America’s small business owners are considerably more upbeat about the financial performance of their businesses than they were a year ago, according to The Guardian Life Small Business Research Institute. Fifty-one percent of small business owners surveyed in June of this year anticipate their 2010 revenues will exceed their 2009 sales. A year ago, only 32 percent expected better financial performance in 2009 than the prior year.
The Institute’s analysis is based on a comprehensive study, The Guardian Life Index: What Matters Most to America’s Small Business Owners, which surveyed 1,200 small business owners with 2 - 99 employees across 12 key industry sectors, including: Accounting & Financial Services, Arts & Entertainment, Environmental, High-Tech, Hotels & Restaurants, Manufacturing, Personal Services, Professional & Technical Services, Real Estate, Retail & Wholesale Trade, Traditional / Discretionary Healthcare and Other. In 11 of these sectors, small businesses comprise 50 percent or more of U.S. gross domestic product; in one case, Environmental, they represent a fast-growing component of an emerging industry.
The Institute’s findings reveal that America’s small business owners outperformed their own revenue estimates for 2009. When asked to look back at their businesses’ actual performance in 2009, 39 percent reported a revenue increase over 2008. However at mid-2009, only 32 percent expected their businesses to outperform 2008.
“Many government officials and economists believe the nation’s recovery from the recession depends on small businesses; thus it’s heartening to see that small business owners have a positive outlook for 2010,” said Mark Wolf, Director, Guardian Life Small Business Research Institute. “Our research indicates that small business owners are typically conservative in estimating the financial prospects for their companies, so this upbeat projection bodes well for the U.S. economy.”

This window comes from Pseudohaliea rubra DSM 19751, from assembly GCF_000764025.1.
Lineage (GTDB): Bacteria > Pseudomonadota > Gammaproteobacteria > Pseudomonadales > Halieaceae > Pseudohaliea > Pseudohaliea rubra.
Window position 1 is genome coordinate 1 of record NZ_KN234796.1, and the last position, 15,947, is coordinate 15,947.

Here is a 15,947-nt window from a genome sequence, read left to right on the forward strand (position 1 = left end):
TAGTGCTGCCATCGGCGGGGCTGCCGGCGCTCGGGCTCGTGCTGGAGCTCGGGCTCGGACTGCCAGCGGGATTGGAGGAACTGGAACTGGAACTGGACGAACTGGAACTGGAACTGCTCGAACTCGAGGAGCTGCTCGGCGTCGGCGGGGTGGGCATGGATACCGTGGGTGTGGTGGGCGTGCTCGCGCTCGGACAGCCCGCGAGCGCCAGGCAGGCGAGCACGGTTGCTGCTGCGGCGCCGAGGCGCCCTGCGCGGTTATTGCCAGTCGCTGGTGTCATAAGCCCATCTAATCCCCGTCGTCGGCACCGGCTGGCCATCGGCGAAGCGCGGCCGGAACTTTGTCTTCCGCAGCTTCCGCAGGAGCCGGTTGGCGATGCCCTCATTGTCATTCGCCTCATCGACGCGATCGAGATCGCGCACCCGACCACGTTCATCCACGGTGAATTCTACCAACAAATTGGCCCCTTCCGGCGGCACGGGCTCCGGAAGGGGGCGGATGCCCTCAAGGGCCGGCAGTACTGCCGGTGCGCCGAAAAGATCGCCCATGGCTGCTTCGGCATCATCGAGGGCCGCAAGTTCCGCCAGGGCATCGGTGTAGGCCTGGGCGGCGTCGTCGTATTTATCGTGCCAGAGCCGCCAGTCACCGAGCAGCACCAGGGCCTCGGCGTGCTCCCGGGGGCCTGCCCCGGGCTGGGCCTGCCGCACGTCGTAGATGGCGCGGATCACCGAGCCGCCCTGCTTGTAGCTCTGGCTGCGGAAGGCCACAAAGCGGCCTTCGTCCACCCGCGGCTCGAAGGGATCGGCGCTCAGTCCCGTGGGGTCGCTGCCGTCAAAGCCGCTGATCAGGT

In line with their promising financial prospects, 45 percent of small business owners say they plan to expand their business in the next 12 to 24 months. This finding is significantly higher than the 38 percent of small business owners who foresaw business expansion a year earlier.
Looking at individual sectors of the U.S. economy, the Guardian Life Index reports that owners of Environmental companies (65 percent) and Traditional / Discretionary Healthcare providers (60 percent) have the highest expectation that their 2010 revenues will exceed 2009. In contrast, Hotels and Restaurants (58 percent), Retail and Wholesale establishments (57 percent) and Accounting and Financial Services firms (57 percent) have the highest percentage of small business owners who anticipate the same or lower revenues in 2010 vs. 2009.
In at least one sense, bigger appears to be doing better. Owners of companies with 10 or more employees have consistently higher expectations for improved revenues in 2010 than their smaller counterparts. Forty-six percent of small business owners with two to nine employees anticipate increased revenues in 2010 over 2009. In contrast, owners of larger businesses have the following, higher expectations: 53 percent (10-24 employees), 57 percent (25-49 employees) and 57 percent (50-99 employees).
“In the difficult economic environment of the past two years, the smallest of small businesses have struggled the most to maintain or grow their businesses,” said John Krubski, futurist and research advisor to The Guardian Life Small Business Research Institute. “As companies reach a critical mass of 10 or more employees, they gain a level of stability and resourcefulness that helps them succeed, even in tough times.”
A detailed research monograph that further explains the findings is available at http://www.smallbizdom.com/research/research-monographs.html.